Women boxing for fitness, combined with strength training exercises
Posted Dec 24 2009 5:23am
Although boxers historically eschewed specific strength training believing that it would slow their technique, today's boxers are more open minded to the potential benefits of a strength-training program. Like their male counterparts, female boxers could achieve substantial gains in punching power and muscular endurance by following a strength-training regime.
Perform and master squats for a good free weight strength builder for the lower body. Squats increase the overall lasting power and strength of the legs, abs, hips, glutes and lower back--all important areas for a boxer. Hold a pair of dumbbells against your chest or a barbell across your upper back. Work your way through a full range of motion and do not cut the exercise short by stopping your descent too early. Sit onto a bench or box about knee height to help serve as a depth target for beginners. Stand with your feet slightly wider than shoulder-width apart and your feet facing forward or pointed out slightly. Bend at the hips and knees, sitting back as though you are descending into a chair. Stop when your thighs are parallel to the floor and reverse the motion, using the strength of your lower body and core to push the weight back to the starting position. Choose a conservative weight to begin, performing three or four sets of eight to 10 reps, increasing the weight as your leg-strength increases.
Perform bench pressing to increase the strength of the pressing muscles of your upper body--the triceps, shoulders, and chest. These are all important muscle groups for throwing fast, effective punches, making the bench press a staple exercise for training boxers. Perform bench presses using dumbbells to allow for a more free range of motion, allowing more accurate replication of the path that a punch would take. Lie on a bench with your head back and the weights lowered to your chest. Initiate the movement by pressing both dumbbells up at the same time, keeping your elbows tucked in as though you were throwing a jab. Continue pressing until the weight is fully locked out, lowering the weight to your chest again slowly and under control. Repeat for three sets of eight to 12 reps, increasing the weight of the dumbbells as your muscles gain in strength.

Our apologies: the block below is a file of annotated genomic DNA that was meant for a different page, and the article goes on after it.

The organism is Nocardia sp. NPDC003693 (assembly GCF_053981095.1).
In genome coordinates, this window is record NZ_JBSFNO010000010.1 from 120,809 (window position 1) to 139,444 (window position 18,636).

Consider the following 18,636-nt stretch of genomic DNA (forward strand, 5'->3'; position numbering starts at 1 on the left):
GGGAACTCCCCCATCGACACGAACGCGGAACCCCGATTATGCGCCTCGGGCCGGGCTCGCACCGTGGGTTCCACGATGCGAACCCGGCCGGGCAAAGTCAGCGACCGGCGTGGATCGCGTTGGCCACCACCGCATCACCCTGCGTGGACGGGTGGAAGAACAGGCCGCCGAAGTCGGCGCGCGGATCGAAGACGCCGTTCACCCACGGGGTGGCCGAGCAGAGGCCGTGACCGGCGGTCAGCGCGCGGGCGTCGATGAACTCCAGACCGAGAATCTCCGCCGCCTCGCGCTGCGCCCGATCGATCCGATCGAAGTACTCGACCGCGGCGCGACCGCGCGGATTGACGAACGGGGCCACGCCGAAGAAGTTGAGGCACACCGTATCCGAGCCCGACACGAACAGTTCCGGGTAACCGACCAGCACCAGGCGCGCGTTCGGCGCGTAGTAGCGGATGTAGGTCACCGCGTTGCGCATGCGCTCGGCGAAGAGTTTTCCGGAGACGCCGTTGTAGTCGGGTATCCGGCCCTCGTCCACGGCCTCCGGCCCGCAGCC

Perform dumbbell overhead presses to further increase the strength and endurance of your shoulders. Grab a pair of dumbbells and hold them in both hands against your chest. Initiate the movement by pressing them both overhead simultaneously and explosively, allowing the sides of the dumbbells to touch together as your elbows lock out. Take one to two full seconds to lower the weight slowly back to your chest under complete control. Repeat this exercise for two to three sets of eight to 10 reps, increasing the weight of the dumbbells as your muscles become stronger.